Though prosecutors and victims rights groups opposed the legislation because it would make victims less likely to report crimes, and give predators incentives murder victims, that didn't seem to matter to Lt. Gov. Dewhurst and company who strongarmed votes for the most draconian version of the legislation. This is a disappointment, and I wouldn't be surprised to see the law altered by future Legislatures when the obvious unintended consequences - of which members were well informed - begin to manifest in the real world.
Kudos to Sen. Rodney Ellis who cast the lone "no" vote on the legislation.
UDPATE: See AP's initial coverage, and also the Austin Statesman. A good post from Patti Hart at BurkaBlog has more details on the compromise. She writes:
Luckily for the state of Texas, Dewhurst has been forced to significantly change the bill in order to get enough votes to pass it out of the Texas Senate. At the urging of many outspoken senators and prosecutors, a revised proposal calls for a minimum 25-year sentence only for enhanced cases of aggravated sexual assault, when the crime includes particularly egregious circumstances like kidnapping or use of a weapon or violence.Hart wrote that support for the bill in the Senate, though broad in the end, was only an "inch deep," and that "clinging to a false issue" had cost the Lieutenant Governor significant political capital.
This change was critical to win support of prosecutors. Since approximately 80 percent of child sex abuse involves family members, an automatic 25-year prison term would dissuade families from seeking prosecution. "If a child knows that Uncle Harry is going to prison for 25 years, she's not likely to testify," a lawmaker explained to me.
Likewise, prosecutors did not want an automatic death penalty, and even questioned its constitutionality. The latest draft of the bill, sponsored by Bob Deuell, gives prosecutors the option of life without parole or the death penalty upon the second conviction for an enhanced aggravated sexual assault.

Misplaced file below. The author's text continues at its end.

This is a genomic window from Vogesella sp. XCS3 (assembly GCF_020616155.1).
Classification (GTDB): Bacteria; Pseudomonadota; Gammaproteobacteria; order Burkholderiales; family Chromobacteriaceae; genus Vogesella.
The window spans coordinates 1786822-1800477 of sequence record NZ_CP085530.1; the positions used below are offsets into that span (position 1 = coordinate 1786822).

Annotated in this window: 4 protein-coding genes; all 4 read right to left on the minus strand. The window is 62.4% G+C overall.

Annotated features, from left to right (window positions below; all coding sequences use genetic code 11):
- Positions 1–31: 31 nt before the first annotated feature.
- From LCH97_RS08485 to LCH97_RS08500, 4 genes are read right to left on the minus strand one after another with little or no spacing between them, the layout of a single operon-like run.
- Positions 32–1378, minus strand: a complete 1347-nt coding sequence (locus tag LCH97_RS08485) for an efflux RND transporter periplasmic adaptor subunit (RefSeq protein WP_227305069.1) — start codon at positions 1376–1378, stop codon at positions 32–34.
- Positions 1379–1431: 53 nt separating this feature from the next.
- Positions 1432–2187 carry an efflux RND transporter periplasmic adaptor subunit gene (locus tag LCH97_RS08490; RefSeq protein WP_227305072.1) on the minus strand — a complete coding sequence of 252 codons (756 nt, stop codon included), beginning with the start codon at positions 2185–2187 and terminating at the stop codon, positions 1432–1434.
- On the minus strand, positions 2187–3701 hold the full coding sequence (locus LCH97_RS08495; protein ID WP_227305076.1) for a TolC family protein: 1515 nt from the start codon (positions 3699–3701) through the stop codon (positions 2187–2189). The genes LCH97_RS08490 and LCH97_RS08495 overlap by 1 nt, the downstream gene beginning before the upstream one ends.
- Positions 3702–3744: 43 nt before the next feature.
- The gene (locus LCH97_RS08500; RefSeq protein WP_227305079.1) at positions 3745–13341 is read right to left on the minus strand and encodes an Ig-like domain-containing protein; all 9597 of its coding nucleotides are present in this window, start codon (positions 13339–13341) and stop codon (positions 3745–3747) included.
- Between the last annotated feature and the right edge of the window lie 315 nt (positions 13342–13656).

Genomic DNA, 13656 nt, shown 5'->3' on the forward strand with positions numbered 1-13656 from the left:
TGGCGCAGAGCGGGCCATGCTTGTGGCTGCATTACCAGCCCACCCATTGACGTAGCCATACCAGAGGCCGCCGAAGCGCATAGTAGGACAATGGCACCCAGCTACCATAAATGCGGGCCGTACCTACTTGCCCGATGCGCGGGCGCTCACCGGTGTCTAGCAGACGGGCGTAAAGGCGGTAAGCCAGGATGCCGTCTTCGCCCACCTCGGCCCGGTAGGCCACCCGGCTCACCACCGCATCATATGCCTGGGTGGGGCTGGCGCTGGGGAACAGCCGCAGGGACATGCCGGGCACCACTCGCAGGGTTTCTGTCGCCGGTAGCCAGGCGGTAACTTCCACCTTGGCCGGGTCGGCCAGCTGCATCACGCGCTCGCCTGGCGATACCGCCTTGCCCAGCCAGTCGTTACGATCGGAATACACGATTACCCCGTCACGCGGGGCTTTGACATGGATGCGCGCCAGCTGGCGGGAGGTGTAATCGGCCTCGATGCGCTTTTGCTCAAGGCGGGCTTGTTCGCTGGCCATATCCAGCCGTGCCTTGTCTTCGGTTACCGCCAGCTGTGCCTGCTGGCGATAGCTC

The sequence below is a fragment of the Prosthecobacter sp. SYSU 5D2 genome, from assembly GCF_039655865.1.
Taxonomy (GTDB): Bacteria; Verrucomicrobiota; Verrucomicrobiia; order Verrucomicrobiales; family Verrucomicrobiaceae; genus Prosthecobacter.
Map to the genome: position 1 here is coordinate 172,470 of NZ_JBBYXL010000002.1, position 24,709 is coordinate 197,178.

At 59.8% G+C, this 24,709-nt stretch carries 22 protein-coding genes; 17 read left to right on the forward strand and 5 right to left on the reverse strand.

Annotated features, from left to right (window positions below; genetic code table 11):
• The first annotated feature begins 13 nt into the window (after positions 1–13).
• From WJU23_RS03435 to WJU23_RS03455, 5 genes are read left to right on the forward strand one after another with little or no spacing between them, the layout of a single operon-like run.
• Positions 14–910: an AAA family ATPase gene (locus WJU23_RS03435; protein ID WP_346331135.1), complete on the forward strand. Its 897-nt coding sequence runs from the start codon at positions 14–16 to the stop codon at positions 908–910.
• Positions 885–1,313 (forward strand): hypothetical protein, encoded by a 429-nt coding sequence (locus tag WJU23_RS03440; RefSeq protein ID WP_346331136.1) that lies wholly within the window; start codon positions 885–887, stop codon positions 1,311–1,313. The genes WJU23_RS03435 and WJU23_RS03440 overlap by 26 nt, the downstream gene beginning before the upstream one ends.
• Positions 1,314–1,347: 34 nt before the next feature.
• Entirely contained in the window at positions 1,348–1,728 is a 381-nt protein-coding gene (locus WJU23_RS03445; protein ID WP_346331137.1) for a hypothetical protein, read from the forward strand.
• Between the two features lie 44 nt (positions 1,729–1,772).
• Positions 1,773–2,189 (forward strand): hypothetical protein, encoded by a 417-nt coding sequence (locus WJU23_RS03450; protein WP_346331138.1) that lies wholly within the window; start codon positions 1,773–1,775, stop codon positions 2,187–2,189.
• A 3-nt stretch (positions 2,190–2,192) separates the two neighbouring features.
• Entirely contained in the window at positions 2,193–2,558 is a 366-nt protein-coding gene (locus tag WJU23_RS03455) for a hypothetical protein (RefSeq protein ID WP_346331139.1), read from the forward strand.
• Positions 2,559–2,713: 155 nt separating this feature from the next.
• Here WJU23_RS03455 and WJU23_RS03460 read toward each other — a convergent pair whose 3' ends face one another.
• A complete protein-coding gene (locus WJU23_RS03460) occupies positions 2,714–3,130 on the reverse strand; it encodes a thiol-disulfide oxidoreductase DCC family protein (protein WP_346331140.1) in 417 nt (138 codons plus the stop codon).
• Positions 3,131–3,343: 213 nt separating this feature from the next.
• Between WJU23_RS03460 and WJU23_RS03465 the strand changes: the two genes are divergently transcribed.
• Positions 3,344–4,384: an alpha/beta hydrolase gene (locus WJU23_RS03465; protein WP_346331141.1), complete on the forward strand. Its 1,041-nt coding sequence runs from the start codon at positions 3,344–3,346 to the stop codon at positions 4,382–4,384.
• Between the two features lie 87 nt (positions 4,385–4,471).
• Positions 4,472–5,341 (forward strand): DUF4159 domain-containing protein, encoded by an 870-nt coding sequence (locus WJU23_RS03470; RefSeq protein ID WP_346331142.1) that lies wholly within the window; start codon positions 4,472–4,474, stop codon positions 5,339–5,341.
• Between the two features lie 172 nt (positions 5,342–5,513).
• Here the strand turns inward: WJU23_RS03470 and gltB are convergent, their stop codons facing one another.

MORE from The Texas Observer blog.
SEE prior Grits posts on Jessica's Law:
- Dewhurst's backing of Jessica's Law risks fouling own political nest
- Expanding use of questionable evidence
- Sexual assault victims: Jessica's Law won't help
- Delay made Jessica's Law worse
- Floor substitute out for Jessica's Law
- Death penalty for Catholic priests?
- Jessica's Law needs amending on the House floor
- Are child molesters rational, or not?
- Sex crimes and elderly prisoners' health costs
- The Real Cost of Jessica's Law: Deconstructing the Fiscal Note for HB 8
- 'I misremember it well: Eyewitness deficiencies
- Plenty of innocent names to attach to amendment for Jessica's Law
- Destruction of DNA evidence thwarts justice
- Innocence reforms needed to make sex offender law palatable
- House Corrections Committee: Community-based treatment more effective for sex offenders
- When tough on crime is hard on the coffers
- Victim advocates oppose sex offender enhancements
- Unintended consequence: Why the death penalty for repeat child molesters would harm children's safety